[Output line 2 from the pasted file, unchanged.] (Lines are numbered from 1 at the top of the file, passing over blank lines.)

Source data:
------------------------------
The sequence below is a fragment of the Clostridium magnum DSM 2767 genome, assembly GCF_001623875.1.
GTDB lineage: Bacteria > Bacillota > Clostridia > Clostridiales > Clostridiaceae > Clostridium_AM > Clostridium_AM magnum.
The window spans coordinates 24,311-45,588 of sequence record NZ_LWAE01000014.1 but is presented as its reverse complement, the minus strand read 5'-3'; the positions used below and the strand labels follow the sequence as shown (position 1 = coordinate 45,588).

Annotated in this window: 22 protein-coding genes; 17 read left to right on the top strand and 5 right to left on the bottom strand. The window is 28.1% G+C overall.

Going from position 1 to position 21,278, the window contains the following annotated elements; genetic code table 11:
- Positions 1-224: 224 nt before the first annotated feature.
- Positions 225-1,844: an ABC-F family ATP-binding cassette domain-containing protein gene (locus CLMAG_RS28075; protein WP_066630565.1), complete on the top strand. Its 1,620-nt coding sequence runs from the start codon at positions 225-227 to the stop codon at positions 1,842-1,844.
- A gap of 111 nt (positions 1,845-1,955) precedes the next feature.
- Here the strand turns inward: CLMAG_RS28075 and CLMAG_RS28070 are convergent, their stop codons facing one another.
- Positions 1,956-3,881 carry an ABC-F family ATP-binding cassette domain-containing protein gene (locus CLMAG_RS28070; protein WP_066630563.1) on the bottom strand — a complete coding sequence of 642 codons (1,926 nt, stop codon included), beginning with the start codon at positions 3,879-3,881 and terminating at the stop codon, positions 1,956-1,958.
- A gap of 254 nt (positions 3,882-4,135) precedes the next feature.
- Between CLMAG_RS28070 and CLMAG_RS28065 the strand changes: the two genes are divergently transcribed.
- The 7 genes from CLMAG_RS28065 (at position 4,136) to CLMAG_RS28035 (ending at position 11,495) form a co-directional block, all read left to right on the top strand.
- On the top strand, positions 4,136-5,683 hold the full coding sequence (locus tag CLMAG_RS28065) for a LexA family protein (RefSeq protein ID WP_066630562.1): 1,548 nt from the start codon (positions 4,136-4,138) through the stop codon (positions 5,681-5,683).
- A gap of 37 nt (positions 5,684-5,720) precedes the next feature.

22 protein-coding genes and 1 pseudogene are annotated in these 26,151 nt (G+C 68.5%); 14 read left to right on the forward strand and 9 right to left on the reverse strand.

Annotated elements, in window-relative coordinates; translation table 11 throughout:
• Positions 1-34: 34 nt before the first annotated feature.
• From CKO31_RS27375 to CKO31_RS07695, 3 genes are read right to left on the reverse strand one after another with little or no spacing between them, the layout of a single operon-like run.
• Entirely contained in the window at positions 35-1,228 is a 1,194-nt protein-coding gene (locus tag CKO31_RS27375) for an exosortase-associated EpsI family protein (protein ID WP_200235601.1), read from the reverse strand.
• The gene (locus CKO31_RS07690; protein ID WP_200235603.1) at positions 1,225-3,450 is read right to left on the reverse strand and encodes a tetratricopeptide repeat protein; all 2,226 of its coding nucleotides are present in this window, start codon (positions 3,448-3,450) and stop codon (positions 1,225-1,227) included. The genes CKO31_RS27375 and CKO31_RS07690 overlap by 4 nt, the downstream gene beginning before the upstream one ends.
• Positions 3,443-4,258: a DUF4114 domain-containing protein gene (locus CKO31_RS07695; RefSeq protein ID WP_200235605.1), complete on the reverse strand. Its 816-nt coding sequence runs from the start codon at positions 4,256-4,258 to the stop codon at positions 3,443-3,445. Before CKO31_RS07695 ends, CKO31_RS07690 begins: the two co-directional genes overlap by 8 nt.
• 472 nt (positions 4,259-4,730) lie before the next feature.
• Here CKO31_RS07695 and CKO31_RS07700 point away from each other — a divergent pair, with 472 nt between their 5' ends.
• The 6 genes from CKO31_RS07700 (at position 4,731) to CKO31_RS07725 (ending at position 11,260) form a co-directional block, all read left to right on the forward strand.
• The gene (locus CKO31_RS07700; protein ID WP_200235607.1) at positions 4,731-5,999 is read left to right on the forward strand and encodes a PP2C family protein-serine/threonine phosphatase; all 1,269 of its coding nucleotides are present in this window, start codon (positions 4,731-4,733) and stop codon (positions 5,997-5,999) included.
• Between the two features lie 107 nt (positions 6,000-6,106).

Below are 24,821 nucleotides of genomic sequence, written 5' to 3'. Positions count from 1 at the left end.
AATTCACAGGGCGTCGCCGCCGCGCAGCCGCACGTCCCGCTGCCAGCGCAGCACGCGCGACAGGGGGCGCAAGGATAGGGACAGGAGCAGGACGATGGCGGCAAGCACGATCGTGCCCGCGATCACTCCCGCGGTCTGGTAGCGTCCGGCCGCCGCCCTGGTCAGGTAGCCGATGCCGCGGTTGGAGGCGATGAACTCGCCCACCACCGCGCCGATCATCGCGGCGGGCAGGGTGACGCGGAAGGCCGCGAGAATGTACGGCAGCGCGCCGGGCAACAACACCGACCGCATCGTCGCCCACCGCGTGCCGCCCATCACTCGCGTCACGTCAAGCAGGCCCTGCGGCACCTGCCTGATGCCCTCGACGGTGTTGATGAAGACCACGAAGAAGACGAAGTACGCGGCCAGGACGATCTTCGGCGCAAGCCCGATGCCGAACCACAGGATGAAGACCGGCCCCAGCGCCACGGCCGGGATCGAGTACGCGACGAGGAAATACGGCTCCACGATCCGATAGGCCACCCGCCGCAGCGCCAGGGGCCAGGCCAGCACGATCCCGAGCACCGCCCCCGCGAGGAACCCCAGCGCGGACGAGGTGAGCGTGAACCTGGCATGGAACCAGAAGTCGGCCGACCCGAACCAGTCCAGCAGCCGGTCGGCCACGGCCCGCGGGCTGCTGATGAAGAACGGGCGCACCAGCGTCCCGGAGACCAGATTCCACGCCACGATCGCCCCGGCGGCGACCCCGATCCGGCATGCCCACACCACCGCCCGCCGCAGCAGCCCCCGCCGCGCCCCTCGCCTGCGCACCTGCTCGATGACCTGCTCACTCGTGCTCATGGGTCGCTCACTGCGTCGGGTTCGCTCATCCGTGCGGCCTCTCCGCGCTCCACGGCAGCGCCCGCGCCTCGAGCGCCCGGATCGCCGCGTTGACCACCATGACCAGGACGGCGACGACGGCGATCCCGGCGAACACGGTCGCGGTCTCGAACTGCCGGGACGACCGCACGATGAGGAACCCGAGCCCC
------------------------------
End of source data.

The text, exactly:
GTDB lineage: Bacteria > Bacillota > Clostridia > Clostridiales > Clostridiaceae > Clostridium_AM > Clostridium_AM magnum.